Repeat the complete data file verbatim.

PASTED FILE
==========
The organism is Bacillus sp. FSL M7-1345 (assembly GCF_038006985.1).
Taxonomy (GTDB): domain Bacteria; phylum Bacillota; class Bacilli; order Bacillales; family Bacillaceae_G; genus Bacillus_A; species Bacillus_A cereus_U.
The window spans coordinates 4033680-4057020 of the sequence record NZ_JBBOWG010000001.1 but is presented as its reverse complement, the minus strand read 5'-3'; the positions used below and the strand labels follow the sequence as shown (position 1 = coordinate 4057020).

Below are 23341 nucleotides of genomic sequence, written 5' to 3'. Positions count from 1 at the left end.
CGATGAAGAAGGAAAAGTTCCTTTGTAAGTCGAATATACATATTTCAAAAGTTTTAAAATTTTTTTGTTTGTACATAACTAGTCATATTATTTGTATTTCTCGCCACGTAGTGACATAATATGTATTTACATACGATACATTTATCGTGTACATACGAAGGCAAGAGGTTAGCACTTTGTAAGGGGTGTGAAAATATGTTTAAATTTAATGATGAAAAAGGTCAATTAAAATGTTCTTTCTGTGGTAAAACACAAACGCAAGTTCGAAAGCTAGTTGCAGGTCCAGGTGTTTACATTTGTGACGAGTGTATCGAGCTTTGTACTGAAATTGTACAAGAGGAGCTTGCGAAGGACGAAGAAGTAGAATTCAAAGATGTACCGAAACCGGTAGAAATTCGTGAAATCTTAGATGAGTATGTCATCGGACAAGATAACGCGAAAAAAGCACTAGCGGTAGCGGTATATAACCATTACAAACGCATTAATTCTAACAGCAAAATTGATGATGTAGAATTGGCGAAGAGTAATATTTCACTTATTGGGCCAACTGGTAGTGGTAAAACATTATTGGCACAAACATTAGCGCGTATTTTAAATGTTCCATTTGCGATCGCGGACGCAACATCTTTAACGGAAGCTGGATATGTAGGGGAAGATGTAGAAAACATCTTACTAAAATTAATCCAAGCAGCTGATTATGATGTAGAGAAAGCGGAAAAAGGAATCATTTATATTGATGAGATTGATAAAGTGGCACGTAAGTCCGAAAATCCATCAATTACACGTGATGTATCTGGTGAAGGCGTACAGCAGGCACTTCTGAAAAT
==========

The organism is Bacillus sp. FSL M7-1345 (assembly GCF_038006985.1).
Taxonomy (GTDB): domain Bacteria; phylum Bacillota; class Bacilli; order Bacillales; family Bacillaceae_G; genus Bacillus_A; species Bacillus_A cereus_U.
The window spans coordinates 4033680-4057020 of the sequence record NZ_JBBOWG010000001.1 but is presented as its reverse complement, the minus strand read 5'-3'; the positions used below and the strand labels follow the sequence as shown (position 1 = coordinate 4057020).

Below are 23341 nucleotides of genomic sequence, written 5' to 3'. Positions count from 1 at the left end.
CGATGAAGAAGGAAAAGTTCCTTTGTAAGTCGAATATACATATTTCAAAAGTTTTAAAATTTTTTTGTTTGTACATAACTAGTCATATTATTTGTATTTCTCGCCACGTAGTGACATAATATGTATTTACATACGATACATTTATCGTGTACATACGAAGGCAAGAGGTTAGCACTTTGTAAGGGGTGTGAAAATATGTTTAAATTTAATGATGAAAAAGGTCAATTAAAATGTTCTTTCTGTGGTAAAACACAAACGCAAGTTCGAAAGCTAGTTGCAGGTCCAGGTGTTTACATTTGTGACGAGTGTATCGAGCTTTGTACTGAAATTGTACAAGAGGAGCTTGCGAAGGACGAAGAAGTAGAATTCAAAGATGTACCGAAACCGGTAGAAATTCGTGAAATCTTAGATGAGTATGTCATCGGACAAGATAACGCGAAAAAAGCACTAGCGGTAGCGGTATATAACCATTACAAACGCATTAATTCTAACAGCAAAATTGATGATGTAGAATTGGCGAAGAGTAATATTTCACTTATTGGGCCAACTGGTAGTGGTAAAACATTATTGGCACAAACATTAGCGCGTATTTTAAATGTTCCATTTGCGATCGCGGACGCAACATCTTTAACGGAAGCTGGATATGTAGGGGAAGATGTAGAAAACATCTTACTAAAATTAATCCAAGCAGCTGATTATGATGTAGAGAAAGCGGAAAAAGGAATCATTTATATTGATGAGATTGATAAAGTGGCACGTAAGTCCGAAAATCCATCAATTACACGTGATGTATCTGGTGAAGGCGTACAGCAGGCACTTCTGAAAAT